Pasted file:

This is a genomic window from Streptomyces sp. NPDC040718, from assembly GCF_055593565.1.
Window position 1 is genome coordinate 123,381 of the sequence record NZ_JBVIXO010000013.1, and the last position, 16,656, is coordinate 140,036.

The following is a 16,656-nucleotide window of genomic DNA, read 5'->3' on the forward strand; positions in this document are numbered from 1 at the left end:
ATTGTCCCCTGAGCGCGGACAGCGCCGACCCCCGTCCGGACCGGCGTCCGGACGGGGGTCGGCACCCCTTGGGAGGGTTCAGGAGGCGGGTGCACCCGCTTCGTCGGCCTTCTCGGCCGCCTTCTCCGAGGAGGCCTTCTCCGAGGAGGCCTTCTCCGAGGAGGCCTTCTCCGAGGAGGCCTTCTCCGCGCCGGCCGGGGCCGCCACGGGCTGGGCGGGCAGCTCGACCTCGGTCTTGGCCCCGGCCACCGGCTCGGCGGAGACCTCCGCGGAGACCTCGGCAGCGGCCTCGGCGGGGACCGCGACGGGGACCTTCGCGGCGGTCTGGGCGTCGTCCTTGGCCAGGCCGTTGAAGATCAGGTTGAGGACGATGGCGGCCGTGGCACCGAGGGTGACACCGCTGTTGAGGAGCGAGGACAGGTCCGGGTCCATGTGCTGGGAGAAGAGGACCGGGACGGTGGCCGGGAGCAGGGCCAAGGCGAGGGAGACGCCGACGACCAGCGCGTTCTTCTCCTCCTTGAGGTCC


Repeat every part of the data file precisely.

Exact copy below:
This is a genomic window from Streptomyces sp. NPDC040718, from assembly GCF_055593565.1.
Window position 1 is genome coordinate 123,381 of the sequence record NZ_JBVIXO010000013.1, and the last position, 16,656, is coordinate 140,036.

The following is a 16,656-nucleotide window of genomic DNA, read 5'->3' on the forward strand; positions in this document are numbered from 1 at the left end:
ATTGTCCCCTGAGCGCGGACAGCGCCGACCCCCGTCCGGACCGGCGTCCGGACGGGGGTCGGCACCCCTTGGGAGGGTTCAGGAGGCGGGTGCACCCGCTTCGTCGGCCTTCTCGGCCGCCTTCTCCGAGGAGGCCTTCTCCGAGGAGGCCTTCTCCGAGGAGGCCTTCTCCGAGGAGGCCTTCTCCGCGCCGGCCGGGGCCGCCACGGGCTGGGCGGGCAGCTCGACCTCGGTCTTGGCCCCGGCCACCGGCTCGGCGGAGACCTCCGCGGAGACCTCGGCAGCGGCCTCGGCGGGGACCGCGACGGGGACCTTCGCGGCGGTCTGGGCGTCGTCCTTGGCCAGGCCGTTGAAGATCAGGTTGAGGACGATGGCGGCCGTGGCACCGAGGGTGACACCGCTGTTGAGGAGCGAGGACAGGTCCGGGTCCATGTGCTGGGAGAAGAGGACCGGGACGGTGGCCGGGAGCAGGGCCAAGGCGAGGGAGACGCCGACGACCAGCGCGTTCTTCTCCTCCTTGAGGTCC